Three Laws that Can Affect Your Car Accident Claim

A few key laws in Nevada regarding personal injury claims can make or break a case. Plaintiffs should have a clear understanding of the following laws and how they may impact their case:

Time Limit to File a Claim

One of the most important laws regarding car accident claims in Nevada is the statute of limitations. This is the deadline by which a lawsuit must be filed. A car accident lawyer can explain that in most cases, a plaintiff has two years from the date of the accident to file a lawsuit. If the lawsuit is not filed in time, the defendant can move to dismiss the case based on the expiration of the statute of limitations. Car accident victims should usually file their insurance claims quickly to avoid running into problems with the statute of limitations.

Modified Comparative Fault

Many car accidents are caused by a combination of factors involving two or more drivers. When more than one driver is partially to blame, the insurance companies attempt to assign a percentage of fault for each driver. The victim’s amount of damages are reduced based on his or her own degree of fault. For example, if he is determined to be 20 percent at fault and suffered $100,000 of medical expenses, property damage, lost income and other expenses, his or her maximum amount of compensation would be $80,000. As long as the victim is 49 percent or less at fault, he or she can still recover some of the damages he or she suffered. If the insurance company or a jury finds that the victim was 50 percent or more at fault, he or she would not be able to receive any compensation for the accident. A car accident lawyer can review the circumstances of the case and determine a range of compensation that might be available for the claim.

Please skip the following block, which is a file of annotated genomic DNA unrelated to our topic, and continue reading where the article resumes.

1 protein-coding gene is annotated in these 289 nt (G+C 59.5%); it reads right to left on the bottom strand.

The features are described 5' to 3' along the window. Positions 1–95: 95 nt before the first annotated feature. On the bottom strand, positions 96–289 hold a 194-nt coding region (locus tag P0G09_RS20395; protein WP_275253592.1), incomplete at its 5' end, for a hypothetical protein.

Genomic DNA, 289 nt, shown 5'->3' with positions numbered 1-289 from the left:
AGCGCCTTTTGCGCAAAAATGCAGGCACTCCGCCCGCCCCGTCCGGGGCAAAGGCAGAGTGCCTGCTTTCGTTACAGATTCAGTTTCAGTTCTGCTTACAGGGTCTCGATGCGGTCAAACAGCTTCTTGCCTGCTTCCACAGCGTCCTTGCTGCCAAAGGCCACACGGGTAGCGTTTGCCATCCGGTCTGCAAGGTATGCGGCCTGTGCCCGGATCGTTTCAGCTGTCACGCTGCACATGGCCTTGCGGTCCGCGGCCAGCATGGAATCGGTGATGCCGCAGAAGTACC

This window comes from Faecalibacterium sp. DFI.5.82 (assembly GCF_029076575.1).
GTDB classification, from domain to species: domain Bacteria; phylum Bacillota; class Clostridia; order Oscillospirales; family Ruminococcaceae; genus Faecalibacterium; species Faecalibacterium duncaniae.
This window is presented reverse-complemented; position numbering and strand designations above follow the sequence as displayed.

Mandatory Insurance

Nevada law requires vehicle owners to maintain liability coverage. This coverage helps pay for property damage and any personal injuries that are caused by the insured driver’s actions. Mandatory minimum liability insurance requirements in Nevada include:

  • $15,000 for personal injuries for one individual in the accident
  • $30,000 per accident when more than one individual is hurt in the accident
  • $10,000 for property damage for the other driver’s vehicle or other property damage

Insurance claims should be filed against the at-fault driver’s insurance company.

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